GB2448872A - Print cartridge - Google Patents

Print cartridge Download PDF

Info

Publication number
GB2448872A
GB2448872A GB0708266A GB0708266A GB2448872A GB 2448872 A GB2448872 A GB 2448872A GB 0708266 A GB0708266 A GB 0708266A GB 0708266 A GB0708266 A GB 0708266A GB 2448872 A GB2448872 A GB 2448872A
Authority
GB
United Kingdom
Prior art keywords
compartment
rib
ink
foam block
print cartridge
Prior art date
Legal status (The legal status is an assumption and is not a legal conclusion. Google has not performed a legal analysis and makes no representation as to the accuracy of the status listed.)
Withdrawn
Application number
GB0708266A
Other versions
GB0708266D0 (en
Inventor
Declan O'keeffe
Darren Hackett
Patrick J Lynch
Current Assignee (The listed assignees may be inaccurate. Google has not performed a legal analysis and makes no representation or warranty as to the accuracy of the list.)
Hewlett Packard Development Co LP
Original Assignee
Hewlett Packard Development Co LP
Priority date (The priority date is an assumption and is not a legal conclusion. Google has not performed a legal analysis and makes no representation as to the accuracy of the date listed.)
Filing date
Publication date
Application filed by Hewlett Packard Development Co LP filed Critical Hewlett Packard Development Co LP
Priority to GB0708266A priority Critical patent/GB2448872A/en
Publication of GB0708266D0 publication Critical patent/GB0708266D0/en
Publication of GB2448872A publication Critical patent/GB2448872A/en
Application status is Withdrawn legal-status Critical

Links

Classifications

    • BPERFORMING OPERATIONS; TRANSPORTING
    • B41PRINTING; LINING MACHINES; TYPEWRITERS; STAMPS
    • B41JTYPEWRITERS; SELECTIVE PRINTING MECHANISMS, e.g. INK-JET PRINTERS, THERMAL PRINTERS, i.e. MECHANISMS PRINTING OTHERWISE THAN FROM A FORME; CORRECTION OF TYPOGRAPHICAL ERRORS
    • B41J2/00Typewriters or selective printing mechanisms characterised by the printing or marking process for which they are designed
    • B41J2/005Typewriters or selective printing mechanisms characterised by the printing or marking process for which they are designed characterised by bringing liquid or particles selectively into contact with a printing material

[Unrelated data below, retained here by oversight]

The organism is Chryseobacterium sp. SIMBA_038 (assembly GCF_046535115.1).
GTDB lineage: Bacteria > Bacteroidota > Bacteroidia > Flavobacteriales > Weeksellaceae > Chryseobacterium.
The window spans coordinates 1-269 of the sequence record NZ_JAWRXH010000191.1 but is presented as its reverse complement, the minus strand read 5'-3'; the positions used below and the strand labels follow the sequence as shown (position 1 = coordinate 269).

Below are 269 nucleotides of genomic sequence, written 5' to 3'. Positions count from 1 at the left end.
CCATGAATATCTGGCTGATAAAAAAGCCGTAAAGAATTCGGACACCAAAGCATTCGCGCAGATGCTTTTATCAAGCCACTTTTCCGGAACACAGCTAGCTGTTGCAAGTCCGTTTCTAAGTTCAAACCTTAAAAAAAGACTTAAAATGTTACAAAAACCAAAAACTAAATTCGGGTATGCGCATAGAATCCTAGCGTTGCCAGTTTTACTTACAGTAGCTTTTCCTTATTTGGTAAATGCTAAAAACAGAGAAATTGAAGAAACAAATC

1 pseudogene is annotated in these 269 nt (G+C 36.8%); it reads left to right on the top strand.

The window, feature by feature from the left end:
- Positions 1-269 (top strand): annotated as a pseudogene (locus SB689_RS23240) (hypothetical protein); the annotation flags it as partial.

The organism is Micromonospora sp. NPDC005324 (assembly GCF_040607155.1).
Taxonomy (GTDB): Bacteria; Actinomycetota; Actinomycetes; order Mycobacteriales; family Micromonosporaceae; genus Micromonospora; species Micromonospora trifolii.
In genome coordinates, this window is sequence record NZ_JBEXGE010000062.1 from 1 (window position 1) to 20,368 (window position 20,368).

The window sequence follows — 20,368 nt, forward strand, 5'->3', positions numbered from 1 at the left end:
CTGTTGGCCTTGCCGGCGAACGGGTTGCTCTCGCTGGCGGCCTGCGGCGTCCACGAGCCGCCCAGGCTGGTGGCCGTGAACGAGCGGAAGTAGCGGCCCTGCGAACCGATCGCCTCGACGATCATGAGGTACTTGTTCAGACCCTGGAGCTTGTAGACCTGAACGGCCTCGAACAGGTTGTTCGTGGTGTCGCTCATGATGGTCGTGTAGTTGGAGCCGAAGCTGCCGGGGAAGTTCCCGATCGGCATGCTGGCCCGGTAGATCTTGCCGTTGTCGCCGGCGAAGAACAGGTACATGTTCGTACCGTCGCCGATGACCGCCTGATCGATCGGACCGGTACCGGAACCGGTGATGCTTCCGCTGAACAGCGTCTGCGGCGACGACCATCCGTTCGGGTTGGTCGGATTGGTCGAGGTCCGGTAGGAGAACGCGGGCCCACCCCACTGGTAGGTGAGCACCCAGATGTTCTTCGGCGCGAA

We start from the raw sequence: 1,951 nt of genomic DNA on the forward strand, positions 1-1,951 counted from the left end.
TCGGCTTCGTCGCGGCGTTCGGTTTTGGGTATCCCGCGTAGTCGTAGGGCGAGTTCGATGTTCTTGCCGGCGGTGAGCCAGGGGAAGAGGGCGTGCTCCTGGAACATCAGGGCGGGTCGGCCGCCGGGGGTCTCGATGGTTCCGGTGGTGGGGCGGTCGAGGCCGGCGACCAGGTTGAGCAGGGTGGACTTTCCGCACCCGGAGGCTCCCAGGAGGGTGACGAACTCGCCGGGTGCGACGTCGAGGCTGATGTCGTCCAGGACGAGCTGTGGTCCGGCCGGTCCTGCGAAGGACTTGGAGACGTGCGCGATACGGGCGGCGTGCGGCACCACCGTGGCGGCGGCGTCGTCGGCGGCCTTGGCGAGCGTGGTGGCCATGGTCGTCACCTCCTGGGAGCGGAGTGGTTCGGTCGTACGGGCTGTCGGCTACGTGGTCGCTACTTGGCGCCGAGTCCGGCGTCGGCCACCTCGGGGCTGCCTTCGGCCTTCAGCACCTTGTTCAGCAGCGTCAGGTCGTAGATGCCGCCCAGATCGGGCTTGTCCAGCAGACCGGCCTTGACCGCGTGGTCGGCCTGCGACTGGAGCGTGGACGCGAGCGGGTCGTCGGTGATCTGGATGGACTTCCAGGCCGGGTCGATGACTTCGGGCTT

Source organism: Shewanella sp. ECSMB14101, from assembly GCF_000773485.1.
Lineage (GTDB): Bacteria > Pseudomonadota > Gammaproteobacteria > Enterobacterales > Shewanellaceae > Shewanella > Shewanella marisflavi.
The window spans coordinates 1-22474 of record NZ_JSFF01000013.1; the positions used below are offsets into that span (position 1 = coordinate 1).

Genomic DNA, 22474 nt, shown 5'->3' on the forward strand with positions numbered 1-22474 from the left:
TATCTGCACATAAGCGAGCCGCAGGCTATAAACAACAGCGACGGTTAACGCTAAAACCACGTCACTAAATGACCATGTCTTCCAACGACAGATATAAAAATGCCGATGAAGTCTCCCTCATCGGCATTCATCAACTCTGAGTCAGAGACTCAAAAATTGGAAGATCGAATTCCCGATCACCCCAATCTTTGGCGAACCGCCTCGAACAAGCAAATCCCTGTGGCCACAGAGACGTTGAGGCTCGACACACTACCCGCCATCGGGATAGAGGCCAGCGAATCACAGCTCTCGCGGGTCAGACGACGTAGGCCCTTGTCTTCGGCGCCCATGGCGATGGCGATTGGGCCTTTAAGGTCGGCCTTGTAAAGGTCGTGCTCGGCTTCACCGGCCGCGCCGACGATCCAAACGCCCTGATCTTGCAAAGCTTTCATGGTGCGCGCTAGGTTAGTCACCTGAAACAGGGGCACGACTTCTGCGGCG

• B41J2/01Ink jet
    • B41J2/17Ink jet characterised by ink handling
    • B41J2/175Ink supply systems ; Circuit parts therefor
    • B41J2/17503Ink cartridges
    • B41J2/17506Refilling of the cartridge
    • BPERFORMING OPERATIONS; TRANSPORTING
    • B41PRINTING; LINING MACHINES; TYPEWRITERS; STAMPS
    • B41JTYPEWRITERS; SELECTIVE PRINTING MECHANISMS, e.g. INK-JET PRINTERS, THERMAL PRINTERS, i.e. MECHANISMS PRINTING OTHERWISE THAN FROM A FORME; CORRECTION OF TYPOGRAPHICAL ERRORS
    • B41J2/00Typewriters or selective printing mechanisms characterised by the printing or marking process for which they are designed
    • B41J2/005Typewriters or selective printing mechanisms characterised by the printing or marking process for which they are designed characterised by bringing liquid or particles selectively into contact with a printing material
    • B41J2/01Ink jet
    • B41J2/17Ink jet characterised by ink handling
    • B41J2/175Ink supply systems ; Circuit parts therefor
    • B41J2/17503Ink cartridges
    • B41J2/17513Inner structure

Abstract

A print cartridge comprises an ink housing 500 having at least one interior compartment 110 with a print head mounted at the base of the housing in fluid communication with the compartment via a passageway 180 having an entrance above the bottom of the compartment. A compressed foam block 300 substantially fills the compartment above the passageway entrance so as to leave a free space laterally adjacent to the passageway. A rib 198 extends upwardly along one wall of the compartment from the free space partially to the top of the foam block, the foam block not conforming fully to the cross-section of the rib to leave an air vent channel along at least one side of the rib.